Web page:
A.J. Green (Peter Chung – @FF_Hypeman)
I could easily have put T.Y. Hilton here instead. Both are aging wideouts with prolific histories in Fantasy Football. Both also have unfortunate histories with injuries. Both are being targeted heavily by their new QBs. Both are also not producing real or fantasy results. But when it comes down to it, I’d rather chase targets supplied by the “new hotness,” Joe Burrow, than aging vet Philip Rivers. In just two games, Green saw nine targets against the Chargers and a whopping 13 targets against the Browns. His combined 22 targets are tied for fifth-most in the league in ALL offensive positions. Incredulously though, he’s only caught eight of those targets (36.4%) for 80 scoreless yards. But remember – he’s working with a rookie QB after a truncated offseason and no preseason games to build their rapport. His chemistry with Burrow is still a work in progress, though it’s encouraging to not only see his target count increase, but also his targeted air yards (14.7 to 16.8). In fact, his 15.9 average targeted air yards is currently the 12th best in the league. His 43.4% share of the team’s air yards is 5th best in the league. He’s clearly getting opportunities with valuable targets. It helps to know that he had a TD called back for debatable reasons in Week 1, and received two Red Zone passes in Week 2. Green will resurge as a volatile WR3 with WR1 upside once his chemistry with Burrow is ironed out. Make sure you trade for him at a discount now before that happens. Price Tag: WR3/RB3
Welcome to my Week 2 TED talk entitled
AJ Green: A Target Montage
subtitle: "Just Out of Reach" pic.twitter.com/xBUaLEL4Wt
— Kyle Borgognoni (@kyle_borg) September 18, 2020
D.J. Chark (Aaron Larson – @aalarson)
Chark has had an underwhelming two weeks to open the season, but he still sits as the WR33 on just seven targets. He still leads Jacksonville in receiving yards despite being the fourth-most targeted player. His 15.6 yards/target is currently the fourth-highest in the NFL, so you can have optimism that once the targets inevitably increase, the fantasy production should take off. Last season we saw the types of explosive weeks Chark is capable of producing and there’s no reason to believe that there aren’t more of those to come, likely sooner than later. Price Tag: FLEX WR/RB3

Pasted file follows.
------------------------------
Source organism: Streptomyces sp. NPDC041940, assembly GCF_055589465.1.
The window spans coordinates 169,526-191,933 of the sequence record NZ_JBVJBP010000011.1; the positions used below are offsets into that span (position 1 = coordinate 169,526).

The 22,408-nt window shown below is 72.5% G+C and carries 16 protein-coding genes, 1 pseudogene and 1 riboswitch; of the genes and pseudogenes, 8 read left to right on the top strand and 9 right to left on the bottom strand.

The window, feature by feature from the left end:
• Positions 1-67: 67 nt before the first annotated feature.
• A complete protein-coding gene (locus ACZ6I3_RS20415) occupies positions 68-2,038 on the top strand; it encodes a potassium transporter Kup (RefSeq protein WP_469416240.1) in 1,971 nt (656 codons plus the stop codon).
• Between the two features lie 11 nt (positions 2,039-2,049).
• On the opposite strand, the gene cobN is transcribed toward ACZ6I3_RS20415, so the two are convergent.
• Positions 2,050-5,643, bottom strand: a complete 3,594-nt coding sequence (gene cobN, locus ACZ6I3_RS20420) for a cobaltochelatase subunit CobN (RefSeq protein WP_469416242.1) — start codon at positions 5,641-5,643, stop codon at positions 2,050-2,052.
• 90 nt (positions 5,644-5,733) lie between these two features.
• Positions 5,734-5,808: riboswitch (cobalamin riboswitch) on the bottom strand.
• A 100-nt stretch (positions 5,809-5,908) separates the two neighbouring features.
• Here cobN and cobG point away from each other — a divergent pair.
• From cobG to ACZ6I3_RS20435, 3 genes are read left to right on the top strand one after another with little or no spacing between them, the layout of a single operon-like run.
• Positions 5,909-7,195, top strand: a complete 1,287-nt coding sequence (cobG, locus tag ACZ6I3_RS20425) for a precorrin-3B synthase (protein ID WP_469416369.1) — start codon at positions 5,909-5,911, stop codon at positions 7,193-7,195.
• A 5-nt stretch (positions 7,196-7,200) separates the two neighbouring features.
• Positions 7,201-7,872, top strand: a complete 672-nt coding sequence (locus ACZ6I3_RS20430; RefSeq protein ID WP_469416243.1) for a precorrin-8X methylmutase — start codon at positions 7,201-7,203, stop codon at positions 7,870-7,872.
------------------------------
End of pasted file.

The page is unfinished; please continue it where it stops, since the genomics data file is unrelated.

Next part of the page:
Diontae Johnson (Marvin Elequin – @FF_MarvinE)
Heading into the season, we all expected Juju Smith-Schuster to be the lead WR for the Pittsburgh Steelers. But through two weeks, Diontae Johnson has been the leader in targets (23), receiving yards (149), weighted opportunity rating (0.70), and expected fantasy points (35.5, per Rotoviz) for this passing offense! Ben Roethlisberger continues to look his way as evidenced by his 31.9% target share, and I expect that to continue as the season progresses. Diontae is currently the WR16 in PPR points per game, despite pacing as the WR4 in targets per game (11.5). If his TD rate improves relative to the targets he has received, we could be looking at a low-end WR1 for the rest of the season. Considering Juju’s name value, it is possible he is still valued higher than Diontae. Take advantage of that and try to acquire Diontae Johnson, who could very well be the WR1 of this offense. Price Tag: Low WR2
Fades (Trade Away)
Michael Gallup (Jeff Greenwood – @TheFantasyEng)
On draft day, Gallup looked like a screaming value. He was incredibly productive at the back half of last season, and even his coaching staff was referring to Gallup as a number one receiver. Many of us expected Gallup to be productive again this year despite the addition of CeeDee Lamb. I mean the Rams supported three wide receivers a couple of years ago, why can’t Dak? Well, Gallup has received fewer targets and fewer air yards than Amari Cooper and CeeDee Lamb in both games so far this season. Furthermore, Zeke and Dalton Schultz (TE) received more targets than Gallup in Week 2. Now I do think that we’ll see Gallup bounce back, but I don’t think we’ll see consistent production from him. We may not see consistent production from any Cowboys receiver, but through the first two weeks, it’s clear that Dak prioritizes Lamb and Cooper – especially when the Cowboys need to score. Don’t trade Gallup away for pennies on the dollar, but I’d shop him around to see if there are any truthers in your league. It may be wise to wait until Gallup has a productive week, but in a season with incredible volatility…I want wins. NOW! Price Tag: Low-end Flex